Lack of rain in Barcelona may see city ship in water from France
Emergency plan could see tankers bring in liquid cargo from Marseilles7 February 2008
MADRID - After suffering unprecedented blackouts and widespread transport chaos last year, residents of Barcelona have begun 2008 with an even bigger concern: the prospect of running out of water.
After months without any consistent heavy rainfall, Spain's second city and much of the surrounding region of Catalonia is preparing for a summer in which water restrictions will be the norm. The situation is so bad, that on Tuesday Barcelona authorities admitted they are considering shipping in water from France.
"It's not definitive," says Francesc Narváez, the head of the city's Environment Board (EMA), but, he argues, it would solve at least some of Barcelona's immediate water worries.
According to a plan first drafted in December, tankers could fill up with water in Marseille, travel the almost 200 nautical miles south and discharge their liquid cargo into specially built containers in Barcelona's port. In this way, the city estimates that it could cover around 12 percent of its water needs and overcome the shortfall from the lack of winter rains.
Many officials are hoping, however, that recent snowfall in the Pyrenees may alleviate at least some of the shortage and could make shipping in water unnecessary. Late last month, Francesc Baltasar, the head of Catalonia's environment department, said that the snows capping the region's portion of the mountain range hold the equivalent of 230 cubic hectometres of water.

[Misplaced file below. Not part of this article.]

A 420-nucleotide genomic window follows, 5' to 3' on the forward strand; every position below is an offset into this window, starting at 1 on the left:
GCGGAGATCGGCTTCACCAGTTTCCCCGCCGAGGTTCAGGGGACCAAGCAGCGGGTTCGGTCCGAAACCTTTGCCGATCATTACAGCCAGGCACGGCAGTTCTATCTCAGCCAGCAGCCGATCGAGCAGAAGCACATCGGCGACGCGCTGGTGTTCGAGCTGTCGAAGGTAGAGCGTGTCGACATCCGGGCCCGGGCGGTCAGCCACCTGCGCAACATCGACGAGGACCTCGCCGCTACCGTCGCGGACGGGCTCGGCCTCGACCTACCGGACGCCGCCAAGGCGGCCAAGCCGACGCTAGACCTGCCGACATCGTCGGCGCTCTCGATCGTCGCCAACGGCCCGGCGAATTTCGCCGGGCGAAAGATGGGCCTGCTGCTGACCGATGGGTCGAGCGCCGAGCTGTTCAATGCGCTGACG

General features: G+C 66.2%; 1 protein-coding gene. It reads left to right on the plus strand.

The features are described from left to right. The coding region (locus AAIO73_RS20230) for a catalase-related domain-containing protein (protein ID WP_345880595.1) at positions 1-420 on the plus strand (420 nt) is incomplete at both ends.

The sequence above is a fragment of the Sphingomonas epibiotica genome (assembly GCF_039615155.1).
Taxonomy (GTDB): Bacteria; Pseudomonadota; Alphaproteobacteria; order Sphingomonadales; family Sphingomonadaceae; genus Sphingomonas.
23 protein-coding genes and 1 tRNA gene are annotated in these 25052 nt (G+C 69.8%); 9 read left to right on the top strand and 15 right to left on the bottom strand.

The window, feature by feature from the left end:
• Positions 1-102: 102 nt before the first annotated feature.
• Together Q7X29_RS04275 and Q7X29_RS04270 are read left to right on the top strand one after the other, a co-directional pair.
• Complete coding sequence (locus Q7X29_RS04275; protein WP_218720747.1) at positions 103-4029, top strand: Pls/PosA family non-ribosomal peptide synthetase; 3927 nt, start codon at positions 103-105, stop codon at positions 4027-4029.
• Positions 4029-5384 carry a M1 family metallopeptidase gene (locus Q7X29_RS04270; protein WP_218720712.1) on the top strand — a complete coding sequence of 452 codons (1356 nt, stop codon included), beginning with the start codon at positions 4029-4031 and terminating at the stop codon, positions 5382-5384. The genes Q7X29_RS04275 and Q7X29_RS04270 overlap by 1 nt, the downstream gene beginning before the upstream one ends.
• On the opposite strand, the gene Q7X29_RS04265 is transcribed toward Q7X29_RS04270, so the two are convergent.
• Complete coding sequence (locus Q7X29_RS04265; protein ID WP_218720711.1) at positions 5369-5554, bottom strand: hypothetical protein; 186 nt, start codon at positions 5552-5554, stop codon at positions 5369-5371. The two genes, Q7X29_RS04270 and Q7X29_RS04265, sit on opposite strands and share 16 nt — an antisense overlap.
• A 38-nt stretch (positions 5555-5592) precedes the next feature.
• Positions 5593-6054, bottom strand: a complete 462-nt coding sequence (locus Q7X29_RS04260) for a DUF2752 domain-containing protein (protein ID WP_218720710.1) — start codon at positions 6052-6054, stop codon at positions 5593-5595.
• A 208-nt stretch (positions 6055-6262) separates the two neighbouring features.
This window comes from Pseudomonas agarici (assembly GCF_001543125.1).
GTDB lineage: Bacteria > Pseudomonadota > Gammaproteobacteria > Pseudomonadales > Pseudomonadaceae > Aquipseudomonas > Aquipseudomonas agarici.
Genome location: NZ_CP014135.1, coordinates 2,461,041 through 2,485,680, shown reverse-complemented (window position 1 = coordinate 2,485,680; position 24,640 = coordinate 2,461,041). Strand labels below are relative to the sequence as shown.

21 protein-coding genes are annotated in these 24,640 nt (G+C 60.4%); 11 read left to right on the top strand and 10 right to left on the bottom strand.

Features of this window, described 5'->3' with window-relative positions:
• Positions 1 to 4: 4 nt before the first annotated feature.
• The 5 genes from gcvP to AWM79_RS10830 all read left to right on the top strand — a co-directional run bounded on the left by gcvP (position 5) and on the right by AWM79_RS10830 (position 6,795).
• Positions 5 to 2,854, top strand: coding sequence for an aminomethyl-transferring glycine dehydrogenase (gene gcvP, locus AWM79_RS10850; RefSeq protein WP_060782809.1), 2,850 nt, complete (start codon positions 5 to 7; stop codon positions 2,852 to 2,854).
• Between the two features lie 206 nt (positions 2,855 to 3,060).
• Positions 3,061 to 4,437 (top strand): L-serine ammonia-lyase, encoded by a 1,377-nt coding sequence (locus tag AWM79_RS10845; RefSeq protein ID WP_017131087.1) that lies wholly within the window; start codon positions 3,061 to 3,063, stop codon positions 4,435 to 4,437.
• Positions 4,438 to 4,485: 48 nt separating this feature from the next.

Of that, however, most will end up in the Ebro River, which meets the sea 150 kilometres southwest of the city, while just 24 hectometres - the amount Barcelona uses in a month - will flow into the Ter-Llobregat water system that supplies the Catalan capital.
Shipping in water may therefore be necessary, but at best it will be only a temporary solution to the city's chronic supply problems.
"Catalonia is simply not prepared for a period of drought like the current one," argues Ángel Simón, the managing director of the Barcelona water company Agbar. "We need a lot more infrastructure," including new desalination plants, aqueducts and pipelines, he adds.
A study by Agbar shows, for example, that the amount of water flowing into Barcelona each year through the Ter-Llobregat river system has fallen by 20 percent in the last 40 years, leaving the city with virtually no surplus to meet increases in demand or falls in supply.
"Our margins are tight. Madrid has twice the water reserves we do, while Marseille has 10 times as many," Simón notes. "In our case we have reserves of 602 cubic hectometres to meet demand of 602 cubic hectometres."
[Copyright EL PAÍS / A. EATWELL 2008]
Subject: Spanish news